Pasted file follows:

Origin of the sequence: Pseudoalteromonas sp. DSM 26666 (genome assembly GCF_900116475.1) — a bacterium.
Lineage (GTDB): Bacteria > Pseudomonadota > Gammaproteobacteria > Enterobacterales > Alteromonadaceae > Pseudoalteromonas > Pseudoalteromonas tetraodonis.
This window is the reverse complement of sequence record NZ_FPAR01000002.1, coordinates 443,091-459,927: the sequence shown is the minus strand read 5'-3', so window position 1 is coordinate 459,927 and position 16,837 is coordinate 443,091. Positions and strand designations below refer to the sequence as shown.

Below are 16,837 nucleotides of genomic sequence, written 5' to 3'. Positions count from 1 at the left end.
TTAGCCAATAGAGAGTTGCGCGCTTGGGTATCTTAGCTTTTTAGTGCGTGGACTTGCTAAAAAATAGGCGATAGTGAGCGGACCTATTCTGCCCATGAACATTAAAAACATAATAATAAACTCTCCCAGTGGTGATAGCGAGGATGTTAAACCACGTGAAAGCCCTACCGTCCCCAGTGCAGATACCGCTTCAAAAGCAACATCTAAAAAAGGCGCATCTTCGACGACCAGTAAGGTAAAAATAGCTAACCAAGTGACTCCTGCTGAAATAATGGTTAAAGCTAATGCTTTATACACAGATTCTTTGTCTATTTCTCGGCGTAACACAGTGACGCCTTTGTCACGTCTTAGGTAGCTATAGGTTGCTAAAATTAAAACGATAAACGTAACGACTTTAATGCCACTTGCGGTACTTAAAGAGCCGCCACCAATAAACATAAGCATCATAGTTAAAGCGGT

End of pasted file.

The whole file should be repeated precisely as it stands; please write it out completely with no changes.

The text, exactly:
Origin of the sequence: Pseudoalteromonas sp. DSM 26666 (genome assembly GCF_900116475.1) — a bacterium.
Lineage (GTDB): Bacteria > Pseudomonadota > Gammaproteobacteria > Enterobacterales > Alteromonadaceae > Pseudoalteromonas > Pseudoalteromonas tetraodonis.
This window is the reverse complement of sequence record NZ_FPAR01000002.1, coordinates 443,091-459,927: the sequence shown is the minus strand read 5'-3', so window position 1 is coordinate 459,927 and position 16,837 is coordinate 443,091. Positions and strand designations below refer to the sequence as shown.

Below are 16,837 nucleotides of genomic sequence, written 5' to 3'. Positions count from 1 at the left end.
TTAGCCAATAGAGAGTTGCGCGCTTGGGTATCTTAGCTTTTTAGTGCGTGGACTTGCTAAAAAATAGGCGATAGTGAGCGGACCTATTCTGCCCATGAACATTAAAAACATAATAATAAACTCTCCCAGTGGTGATAGCGAGGATGTTAAACCACGTGAAAGCCCTACCGTCCCCAGTGCAGATACCGCTTCAAAAGCAACATCTAAAAAAGGCGCATCTTCGACGACCAGTAAGGTAAAAATAGCTAACCAAGTGACTCCTGCTGAAATAATGGTTAAAGCTAATGCTTTATACACAGATTCTTTGTCTATTTCTCGGCGTAACACAGTGACGCCTTTGTCACGTCTTAGGTAGCTATAGGTTGCTAAAATTAAAACGATAAACGTAACGACTTTAATGCCACTTGCGGTACTTAAAGAGCCGCCACCAATAAACATAAGCATCATAGTTAAAGCGGT